Are all baggage handlers and attendants frustrated musicians ?

    • Cian O’Madra

      Frustrated, dysfunctional sub-humans.

  • Josh Summers

    Huge bummer about your guitar!

    I’ve been traveling with a guitar for quite a few years now and I can attest to the value of each of your suggestions. I wrote a similar list that added a few other ideas, two of which I think might help others here: consider flying with a travel-sized guitar if you can or just consider shipping the guitar.

    10 Tips for Flying with Your Guitar

  • Marrit de Vries

    Thanks for the article! (Im’m dutch so my englisch is not ‘native’ but im trying;-)
    This April I will fly from Amsterdam to Managua with United and I need to bring my guitar with me. Does anyone knows if it is possible to bring the guitar as hand luggage+ your ‘normal’ shoulder bad? United is not responding on my guiston and im afraid that its gonna cost a lot of money… Thanks everyone!

    • IF you can get onto the plane with the guitar, you can generally also have a shoulder bag (at least that’s been the case in my experience). BUT… there’s always that IF. Where I live, there aren’t a lot of major flights taking off. Just lots of smaller planes going shorter distances to nearby hub airports. Thus, I’m always flying the first leg of my trip on a smaller plane where the guitar wouldn’t even fit into the overhead compartments. So I’m almost always stuck gate checking it for the first leg at least.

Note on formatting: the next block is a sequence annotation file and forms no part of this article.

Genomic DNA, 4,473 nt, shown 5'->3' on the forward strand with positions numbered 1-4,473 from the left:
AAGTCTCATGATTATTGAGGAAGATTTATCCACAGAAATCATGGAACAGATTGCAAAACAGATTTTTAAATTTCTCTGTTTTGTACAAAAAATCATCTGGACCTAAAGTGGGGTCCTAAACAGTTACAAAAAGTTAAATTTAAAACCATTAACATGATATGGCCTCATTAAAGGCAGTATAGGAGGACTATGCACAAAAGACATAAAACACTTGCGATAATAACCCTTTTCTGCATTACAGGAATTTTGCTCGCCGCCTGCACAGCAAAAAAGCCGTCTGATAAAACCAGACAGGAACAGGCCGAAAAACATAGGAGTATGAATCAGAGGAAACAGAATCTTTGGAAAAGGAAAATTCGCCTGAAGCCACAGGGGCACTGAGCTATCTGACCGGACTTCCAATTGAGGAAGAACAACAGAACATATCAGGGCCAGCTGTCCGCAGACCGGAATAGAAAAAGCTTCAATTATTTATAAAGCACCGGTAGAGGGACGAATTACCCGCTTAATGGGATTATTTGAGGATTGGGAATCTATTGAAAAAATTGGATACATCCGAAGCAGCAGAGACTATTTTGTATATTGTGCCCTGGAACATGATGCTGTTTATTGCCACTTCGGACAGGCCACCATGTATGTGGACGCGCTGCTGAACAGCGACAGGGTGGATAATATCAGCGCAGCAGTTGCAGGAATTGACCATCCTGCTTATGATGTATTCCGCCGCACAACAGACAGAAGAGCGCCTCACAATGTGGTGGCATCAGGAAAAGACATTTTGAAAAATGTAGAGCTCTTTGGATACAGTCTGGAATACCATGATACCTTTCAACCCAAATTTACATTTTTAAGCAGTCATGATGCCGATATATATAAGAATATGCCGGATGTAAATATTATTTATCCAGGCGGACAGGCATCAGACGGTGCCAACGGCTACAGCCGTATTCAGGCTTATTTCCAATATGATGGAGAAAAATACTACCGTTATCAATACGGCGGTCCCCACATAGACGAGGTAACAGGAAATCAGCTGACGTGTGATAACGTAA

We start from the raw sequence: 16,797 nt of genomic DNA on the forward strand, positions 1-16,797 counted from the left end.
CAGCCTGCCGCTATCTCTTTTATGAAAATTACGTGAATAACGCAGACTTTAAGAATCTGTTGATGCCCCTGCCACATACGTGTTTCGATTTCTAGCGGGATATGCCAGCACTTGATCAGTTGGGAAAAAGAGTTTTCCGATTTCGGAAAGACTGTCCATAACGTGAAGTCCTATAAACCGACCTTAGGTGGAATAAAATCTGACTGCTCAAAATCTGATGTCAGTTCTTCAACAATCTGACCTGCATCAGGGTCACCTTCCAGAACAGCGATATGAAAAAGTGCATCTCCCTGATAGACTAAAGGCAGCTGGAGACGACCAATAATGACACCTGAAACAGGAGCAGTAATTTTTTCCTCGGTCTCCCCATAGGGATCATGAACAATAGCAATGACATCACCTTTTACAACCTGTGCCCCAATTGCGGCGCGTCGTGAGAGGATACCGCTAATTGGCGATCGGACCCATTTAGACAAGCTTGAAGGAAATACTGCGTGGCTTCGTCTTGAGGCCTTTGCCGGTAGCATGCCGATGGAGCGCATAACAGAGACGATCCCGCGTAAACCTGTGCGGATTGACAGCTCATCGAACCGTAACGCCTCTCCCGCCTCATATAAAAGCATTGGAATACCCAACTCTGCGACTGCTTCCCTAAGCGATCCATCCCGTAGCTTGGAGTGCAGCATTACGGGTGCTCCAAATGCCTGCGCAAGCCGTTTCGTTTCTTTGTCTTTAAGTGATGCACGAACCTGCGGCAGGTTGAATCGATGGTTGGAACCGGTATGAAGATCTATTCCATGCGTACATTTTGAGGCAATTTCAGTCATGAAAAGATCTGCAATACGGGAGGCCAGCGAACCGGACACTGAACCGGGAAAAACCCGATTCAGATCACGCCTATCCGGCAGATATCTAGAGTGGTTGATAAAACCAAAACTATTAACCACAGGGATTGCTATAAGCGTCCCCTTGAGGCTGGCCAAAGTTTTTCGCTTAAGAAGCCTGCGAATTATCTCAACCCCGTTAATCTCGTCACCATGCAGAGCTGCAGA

My advice: get a super duper sturdy travel case; make sure your guitar is well humidified; and then try whatever you can to keep it with you when you travel; but if they block you at every turn, at least it’s well protected.

      @ Chris Robley

  • Taylor

    Well, this is awkward. I am both a gate agent for an airline and a guitarist. We don’t have any small planes. As a guitarist, I empathize with the traveling musician and try to accommodate them but there are rare times when the only option is to check the guitar. I know there are horror stories out there about damage or loss of one’s prized axe. The rare times that I had to check a guitar, I personally hand carry it to the cargo hold and it is the last thing to get loaded on. I advise the destination city’s airline ground crew of the fragile instrument and to have it hand delivered to baggage claim. The norm is to have the guitar last on the plane, and last on the baggage cart for baggage claim so that it is always on top of the other luggage. These practices are not 100% perfect but they greatly minimize possible damage. I also travel with my guitars and I use hard shell cases only. I never use a gig bag just in case I have to check my guitars.

    • Hi Taylor,

      Thanks for commenting. Good to hear that, as a gate agent, you’re super careful with peoples’ guitars. Hopefully that’s the rule, and the broken guitars are the rare exception.

      @ChrisRobley

  • Wallace Collins

    More details on the latest FAA regulation saying you CAN carry on your guitar: http://wallacecollinsentertainmentlawblog.blogspot.com/2015/01/new-ruling-for-air-travel-now-you-can.html

  • Nice. Glad it helped. Happy flying.

  • Antonio Espinosa

    better try with an hamonica